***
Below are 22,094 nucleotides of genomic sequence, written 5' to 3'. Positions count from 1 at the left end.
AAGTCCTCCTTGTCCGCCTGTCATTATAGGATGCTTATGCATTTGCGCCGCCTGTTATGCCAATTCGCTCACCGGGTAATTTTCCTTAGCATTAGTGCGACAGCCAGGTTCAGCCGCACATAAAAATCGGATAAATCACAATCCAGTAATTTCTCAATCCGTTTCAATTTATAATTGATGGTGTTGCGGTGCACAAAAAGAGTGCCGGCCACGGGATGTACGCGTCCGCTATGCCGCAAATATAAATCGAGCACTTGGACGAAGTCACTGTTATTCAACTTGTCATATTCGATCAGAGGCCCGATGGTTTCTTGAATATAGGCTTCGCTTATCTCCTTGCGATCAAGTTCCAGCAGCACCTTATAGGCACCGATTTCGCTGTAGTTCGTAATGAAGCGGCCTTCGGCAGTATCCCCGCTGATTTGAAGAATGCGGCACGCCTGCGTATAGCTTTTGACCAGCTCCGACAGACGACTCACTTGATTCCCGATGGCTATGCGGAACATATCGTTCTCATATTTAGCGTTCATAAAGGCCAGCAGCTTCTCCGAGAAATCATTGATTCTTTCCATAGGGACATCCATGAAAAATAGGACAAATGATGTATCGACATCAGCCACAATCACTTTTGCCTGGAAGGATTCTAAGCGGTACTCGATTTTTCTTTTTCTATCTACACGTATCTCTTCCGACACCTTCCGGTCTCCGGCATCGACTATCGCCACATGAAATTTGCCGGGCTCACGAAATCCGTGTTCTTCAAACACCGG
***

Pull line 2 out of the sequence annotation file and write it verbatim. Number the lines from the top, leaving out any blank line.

AAGTCCTCCTTGTCCGCCTGTCATTATAGGATGCTTATGCATTTGCGCCGCCTGTTATGCCAATTCGCTCACCGGGTAATTTTCCTTAGCATTAGTGCGACAGCCAGGTTCAGCCGCACATAAAAATCGGATAAATCACAATCCAGTAATTTCTCAATCCGTTTCAATTTATAATTGATGGTGTTGCGGTGCACAAAAAGAGTGCCGGCCACGGGATGTACGCGTCCGCTATGCCGCAAATATAAATCGAGCACTTGGACGAAGTCACTGTTATTCAACTTGTCATATTCGATCAGAGGCCCGATGGTTTCTTGAATATAGGCTTCGCTTATCTCCTTGCGATCAAGTTCCAGCAGCACCTTATAGGCACCGATTTCGCTGTAGTTCGTAATGAAGCGGCCTTCGGCAGTATCCCCGCTGATTTGAAGAATGCGGCACGCCTGCGTATAGCTTTTGACCAGCTCCGACAGACGACTCACTTGATTCCCGATGGCTATGCGGAACATATCGTTCTCATATTTAGCGTTCATAAAGGCCAGCAGCTTCTCCGAGAAATCATTGATTCTTTCCATAGGGACATCCATGAAAAATAGGACAAATGATGTATCGACATCAGCCACAATCACTTTTGCCTGGAAGGATTCTAAGCGGTACTCGATTTTTCTTTTTCTATCTACACGTATCTCTTCCGACACCTTCCGGTCTCCGGCATCGACTATCGCCACATGAAATTTGCCGGGCTCACGAAATCCGTGTTCTTCAAACACCGG